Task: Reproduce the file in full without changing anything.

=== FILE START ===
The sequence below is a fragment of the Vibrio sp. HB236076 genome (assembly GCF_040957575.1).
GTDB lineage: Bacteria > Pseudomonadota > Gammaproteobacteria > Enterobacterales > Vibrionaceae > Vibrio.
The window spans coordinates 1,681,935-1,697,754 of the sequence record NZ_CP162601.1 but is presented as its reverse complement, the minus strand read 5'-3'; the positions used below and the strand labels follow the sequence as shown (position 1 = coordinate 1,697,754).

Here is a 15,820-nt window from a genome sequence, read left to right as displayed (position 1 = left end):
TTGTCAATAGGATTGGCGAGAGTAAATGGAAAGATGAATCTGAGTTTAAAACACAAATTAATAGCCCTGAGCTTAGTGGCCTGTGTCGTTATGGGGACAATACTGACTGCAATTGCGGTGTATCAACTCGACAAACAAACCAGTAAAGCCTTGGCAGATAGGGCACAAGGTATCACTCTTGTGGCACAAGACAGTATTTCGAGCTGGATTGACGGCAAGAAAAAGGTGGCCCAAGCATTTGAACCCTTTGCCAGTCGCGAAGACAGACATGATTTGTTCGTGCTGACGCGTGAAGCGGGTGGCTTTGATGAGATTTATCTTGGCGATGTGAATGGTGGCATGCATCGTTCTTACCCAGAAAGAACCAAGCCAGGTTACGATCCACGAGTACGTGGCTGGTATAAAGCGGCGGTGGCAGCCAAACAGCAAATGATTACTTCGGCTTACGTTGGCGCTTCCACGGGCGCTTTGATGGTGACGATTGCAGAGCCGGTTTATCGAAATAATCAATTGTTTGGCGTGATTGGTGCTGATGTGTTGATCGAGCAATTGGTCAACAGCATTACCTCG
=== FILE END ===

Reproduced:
The sequence below is a fragment of the Vibrio sp. HB236076 genome (assembly GCF_040957575.1).
GTDB lineage: Bacteria > Pseudomonadota > Gammaproteobacteria > Enterobacterales > Vibrionaceae > Vibrio.
The window spans coordinates 1,681,935-1,697,754 of the sequence record NZ_CP162601.1 but is presented as its reverse complement, the minus strand read 5'-3'; the positions used below and the strand labels follow the sequence as shown (position 1 = coordinate 1,697,754).

Here is a 15,820-nt window from a genome sequence, read left to right as displayed (position 1 = left end):
TTGTCAATAGGATTGGCGAGAGTAAATGGAAAGATGAATCTGAGTTTAAAACACAAATTAATAGCCCTGAGCTTAGTGGCCTGTGTCGTTATGGGGACAATACTGACTGCAATTGCGGTGTATCAACTCGACAAACAAACCAGTAAAGCCTTGGCAGATAGGGCACAAGGTATCACTCTTGTGGCACAAGACAGTATTTCGAGCTGGATTGACGGCAAGAAAAAGGTGGCCCAAGCATTTGAACCCTTTGCCAGTCGCGAAGACAGACATGATTTGTTCGTGCTGACGCGTGAAGCGGGTGGCTTTGATGAGATTTATCTTGGCGATGTGAATGGTGGCATGCATCGTTCTTACCCAGAAAGAACCAAGCCAGGTTACGATCCACGAGTACGTGGCTGGTATAAAGCGGCGGTGGCAGCCAAACAGCAAATGATTACTTCGGCTTACGTTGGCGCTTCCACGGGCGCTTTGATGGTGACGATTGCAGAGCCGGTTTATCGAAATAATCAATTGTTTGGCGTGATTGGTGCTGATGTGTTGATCGAGCAATTGGTCAACAGCATTACCTCG